An Airbnb in Copenhagen: how I went TikTok-viral and teens from the UK said I had the affectations of a cokehead
The second time I went interrailing I booked a reasonably-priced Airbnb in Copenhagen as a stopover on my way to Norway - the date of my stay coincided with my birthday so I decided not to go for the cheapest option.
I knew something was wrong as soon as I turned up: there was a 3ft Buddha statue in the window looking outwards and a TV hanging above him. Stepping inside, my spacious one-room condominium was split in two by heavy-duty curtain. There was a copy of Hokusai’s Great Wave (it was, at least, 6ft on the diagonal) hanging on one wall and a full-height mirror leaning against the wall opposite. The light switches by the door only turned the TV on to display a massage price-list.
Behind the curtain was a massage bed and accompanying accoutrements. Behind the mirror was a light switch, hanging, its live wiring exposed.
The true kicker was the bathroom: there was no bath, there was no shower. It wasn’t even a wet-room. I messaged Anna, my host, to ask about the lack of any kind of washing facilities and she answered with a simple “I left you a bucket”. And there it was, under the sink. The tap was extendable: I had to pull the tap out of its socket to turn it into a quasi-shower head.
I recorded the whole thing to upload to my Instagram for my friends to see and laugh at it, and then a few years later I uploaded it to TikTok because I’d remembered what happened. The video went viral and the main takeaway a frightening number of those hundreds of thousands of viewers had was that my sniffle betrayed my raging cocaine addiction.
It was my birthday the next morning and I spent it crouched in a small plastic bucket showering with a bendy sink tap. There was water fucking everywhere and I didn’t actually feel that bad about it.
A Nigerian-German in Liechtenstein
I stayed in a hostel just off Liechtenstein’s one and only main road - it was flanked by meadows and mountains on either side. There was a bloke unpacking in my dorm and I gave him the usual “you alright mate?” and he shot back with a “fucking hell! you’re not from around here, are you?”. It turned out that he was in Liechtenstein for an international martial arts competition. Later, it also turned out that during this same weekend was Liechtenstein’s Independence Day. The two seemed linked. Maybe the international martial arts lobby was desperate for tax relief.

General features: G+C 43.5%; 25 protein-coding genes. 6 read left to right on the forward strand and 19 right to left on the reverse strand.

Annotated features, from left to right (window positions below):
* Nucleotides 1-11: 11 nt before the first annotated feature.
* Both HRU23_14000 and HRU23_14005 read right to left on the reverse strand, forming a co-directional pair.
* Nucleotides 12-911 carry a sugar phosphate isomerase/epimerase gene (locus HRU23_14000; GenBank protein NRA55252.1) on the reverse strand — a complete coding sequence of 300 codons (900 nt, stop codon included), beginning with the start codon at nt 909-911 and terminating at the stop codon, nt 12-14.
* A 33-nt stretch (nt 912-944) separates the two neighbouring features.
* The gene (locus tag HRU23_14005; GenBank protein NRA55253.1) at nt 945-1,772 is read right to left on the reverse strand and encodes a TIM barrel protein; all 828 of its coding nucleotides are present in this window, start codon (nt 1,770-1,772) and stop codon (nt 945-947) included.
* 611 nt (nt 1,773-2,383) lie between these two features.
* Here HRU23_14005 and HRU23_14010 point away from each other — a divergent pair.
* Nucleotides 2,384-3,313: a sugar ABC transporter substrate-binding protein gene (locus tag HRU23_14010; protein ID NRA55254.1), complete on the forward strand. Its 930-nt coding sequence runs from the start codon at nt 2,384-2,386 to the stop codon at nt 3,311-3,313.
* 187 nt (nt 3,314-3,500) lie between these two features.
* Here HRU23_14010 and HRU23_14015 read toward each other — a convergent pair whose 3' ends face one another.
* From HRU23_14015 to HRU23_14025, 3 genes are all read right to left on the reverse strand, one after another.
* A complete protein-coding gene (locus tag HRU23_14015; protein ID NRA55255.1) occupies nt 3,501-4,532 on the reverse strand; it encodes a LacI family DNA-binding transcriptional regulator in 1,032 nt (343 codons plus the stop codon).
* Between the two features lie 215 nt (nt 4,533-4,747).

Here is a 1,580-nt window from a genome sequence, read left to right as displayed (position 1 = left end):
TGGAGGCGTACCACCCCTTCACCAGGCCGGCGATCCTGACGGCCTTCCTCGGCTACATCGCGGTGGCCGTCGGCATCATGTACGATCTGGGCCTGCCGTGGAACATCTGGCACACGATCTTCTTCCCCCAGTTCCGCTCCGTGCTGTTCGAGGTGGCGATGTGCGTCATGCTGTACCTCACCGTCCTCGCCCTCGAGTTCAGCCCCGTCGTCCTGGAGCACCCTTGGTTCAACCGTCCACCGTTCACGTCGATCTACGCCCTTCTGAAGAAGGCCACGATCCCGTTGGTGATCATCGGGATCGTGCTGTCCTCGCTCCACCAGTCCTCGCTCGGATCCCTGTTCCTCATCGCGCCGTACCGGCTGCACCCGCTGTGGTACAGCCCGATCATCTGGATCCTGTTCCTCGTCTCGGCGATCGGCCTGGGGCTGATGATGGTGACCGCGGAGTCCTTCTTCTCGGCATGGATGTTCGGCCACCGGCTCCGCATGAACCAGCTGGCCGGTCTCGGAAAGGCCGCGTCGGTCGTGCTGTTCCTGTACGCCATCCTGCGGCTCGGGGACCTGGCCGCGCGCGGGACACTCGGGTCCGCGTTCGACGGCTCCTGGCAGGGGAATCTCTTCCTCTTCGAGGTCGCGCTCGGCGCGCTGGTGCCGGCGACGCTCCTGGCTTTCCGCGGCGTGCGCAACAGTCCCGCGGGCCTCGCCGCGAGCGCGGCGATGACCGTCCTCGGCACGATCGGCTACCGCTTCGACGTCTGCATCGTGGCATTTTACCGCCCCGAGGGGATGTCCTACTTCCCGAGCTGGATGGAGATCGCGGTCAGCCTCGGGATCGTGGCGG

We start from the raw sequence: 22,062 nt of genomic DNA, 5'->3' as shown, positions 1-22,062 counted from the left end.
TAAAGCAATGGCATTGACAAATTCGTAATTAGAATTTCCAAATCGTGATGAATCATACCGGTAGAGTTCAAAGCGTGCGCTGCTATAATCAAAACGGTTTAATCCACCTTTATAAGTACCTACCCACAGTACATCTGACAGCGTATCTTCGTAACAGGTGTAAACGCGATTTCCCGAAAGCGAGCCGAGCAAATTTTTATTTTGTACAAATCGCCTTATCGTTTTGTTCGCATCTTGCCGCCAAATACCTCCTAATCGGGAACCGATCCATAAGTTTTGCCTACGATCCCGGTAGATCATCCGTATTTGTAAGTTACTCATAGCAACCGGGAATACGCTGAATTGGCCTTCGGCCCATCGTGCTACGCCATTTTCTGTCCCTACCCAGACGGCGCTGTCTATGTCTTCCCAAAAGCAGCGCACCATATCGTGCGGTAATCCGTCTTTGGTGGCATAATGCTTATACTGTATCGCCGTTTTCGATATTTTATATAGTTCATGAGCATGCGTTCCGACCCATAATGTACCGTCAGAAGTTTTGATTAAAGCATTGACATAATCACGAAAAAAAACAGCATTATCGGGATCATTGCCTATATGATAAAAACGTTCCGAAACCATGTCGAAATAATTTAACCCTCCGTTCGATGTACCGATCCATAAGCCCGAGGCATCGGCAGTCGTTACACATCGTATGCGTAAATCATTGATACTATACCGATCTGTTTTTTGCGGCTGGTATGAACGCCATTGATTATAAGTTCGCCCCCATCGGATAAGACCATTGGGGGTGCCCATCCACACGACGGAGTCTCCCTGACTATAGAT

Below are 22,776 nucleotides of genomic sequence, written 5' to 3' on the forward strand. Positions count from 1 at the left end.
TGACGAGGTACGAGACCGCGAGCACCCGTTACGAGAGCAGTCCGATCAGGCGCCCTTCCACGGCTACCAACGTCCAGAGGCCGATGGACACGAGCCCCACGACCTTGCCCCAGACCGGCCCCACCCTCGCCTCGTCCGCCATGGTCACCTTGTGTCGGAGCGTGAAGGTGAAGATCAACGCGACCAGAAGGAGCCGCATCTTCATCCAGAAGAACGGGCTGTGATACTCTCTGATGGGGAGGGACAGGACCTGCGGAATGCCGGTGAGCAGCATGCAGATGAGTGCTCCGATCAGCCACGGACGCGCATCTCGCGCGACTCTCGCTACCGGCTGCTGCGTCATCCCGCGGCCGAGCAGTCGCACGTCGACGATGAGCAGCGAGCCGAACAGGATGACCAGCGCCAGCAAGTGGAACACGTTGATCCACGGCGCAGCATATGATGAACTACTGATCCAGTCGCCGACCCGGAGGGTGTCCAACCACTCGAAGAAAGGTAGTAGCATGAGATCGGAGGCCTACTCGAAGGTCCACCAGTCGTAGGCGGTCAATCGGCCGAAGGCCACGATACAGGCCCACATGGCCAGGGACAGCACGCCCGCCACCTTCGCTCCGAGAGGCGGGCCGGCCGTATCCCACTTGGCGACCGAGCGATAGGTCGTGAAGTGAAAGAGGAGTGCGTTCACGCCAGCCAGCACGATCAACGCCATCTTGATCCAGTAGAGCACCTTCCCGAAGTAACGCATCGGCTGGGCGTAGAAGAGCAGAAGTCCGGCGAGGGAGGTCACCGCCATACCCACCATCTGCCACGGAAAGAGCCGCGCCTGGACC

Later that evening I met my two other roommates: a Dutch lass living in London and writing a book and a lovely bloke from Berlin with Nigerian-German heritage. While our martial arts friend was out scrapping with the locals, we drank a lot of white wine and tried not to melt in August heat.
The next day I went to watch the Independence parade and followed it up to Liechtenstein’s castle, where I had a pint with the Prince of Liechtenstein. He even paid for it :)
I was the first back at the hostel and could hear the kindly Berliner arrive before I could see him; he got on a bus to a nearby Austrian town where a group of old Bavarian women accosted him and pressured him into buying a set of authentic cream-coloured, leather lederhosen. He considered it for a second, remembered that it was Liechtenstein’s independence day and thought to himself: when in Rome. Mind, the Liechtensteiners don’t wear lederhosen.
His lederhosen squeaked as he walked and he had to peel himself out of it in the evening. He came back to our room streaming with tears of laughter at the mistake he’d made walking around the richest, whitest parade in Europe as a black man wearing cream-coloured lederhosen.
In the third year of my filmmaking degree I realised that my screenwriting lecturer was a bullshitter. What’s worse is that I also realised I kinda admired it; it didn’t really matter if the stories he told were true, only that remembering them makes me howl.